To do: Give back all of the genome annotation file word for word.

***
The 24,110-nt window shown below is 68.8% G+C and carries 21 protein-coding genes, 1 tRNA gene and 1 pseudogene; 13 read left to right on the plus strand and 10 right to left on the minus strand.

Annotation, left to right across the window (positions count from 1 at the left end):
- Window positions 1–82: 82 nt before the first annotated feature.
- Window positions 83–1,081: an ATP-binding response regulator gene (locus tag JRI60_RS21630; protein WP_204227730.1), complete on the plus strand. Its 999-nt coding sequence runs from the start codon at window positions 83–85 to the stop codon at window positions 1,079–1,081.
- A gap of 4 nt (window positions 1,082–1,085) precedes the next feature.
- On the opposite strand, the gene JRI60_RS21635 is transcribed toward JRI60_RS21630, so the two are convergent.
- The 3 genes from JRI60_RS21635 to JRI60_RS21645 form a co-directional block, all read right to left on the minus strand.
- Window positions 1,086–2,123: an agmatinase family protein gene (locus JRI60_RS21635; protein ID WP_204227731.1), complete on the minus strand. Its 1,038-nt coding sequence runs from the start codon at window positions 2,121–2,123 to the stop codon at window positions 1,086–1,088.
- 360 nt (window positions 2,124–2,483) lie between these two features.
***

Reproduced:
The 24,110-nt window shown below is 68.8% G+C and carries 21 protein-coding genes, 1 tRNA gene and 1 pseudogene; 13 read left to right on the plus strand and 10 right to left on the minus strand.

Annotation, left to right across the window (positions count from 1 at the left end):
- Window positions 1–82: 82 nt before the first annotated feature.
- Window positions 83–1,081: an ATP-binding response regulator gene (locus tag JRI60_RS21630; protein WP_204227730.1), complete on the plus strand. Its 999-nt coding sequence runs from the start codon at window positions 83–85 to the stop codon at window positions 1,079–1,081.
- A gap of 4 nt (window positions 1,082–1,085) precedes the next feature.
- On the opposite strand, the gene JRI60_RS21635 is transcribed toward JRI60_RS21630, so the two are convergent.
- The 3 genes from JRI60_RS21635 to JRI60_RS21645 form a co-directional block, all read right to left on the minus strand.
- Window positions 1,086–2,123: an agmatinase family protein gene (locus JRI60_RS21635; protein ID WP_204227731.1), complete on the minus strand. Its 1,038-nt coding sequence runs from the start codon at window positions 2,121–2,123 to the stop codon at window positions 1,086–1,088.
- 360 nt (window positions 2,124–2,483) lie between these two features.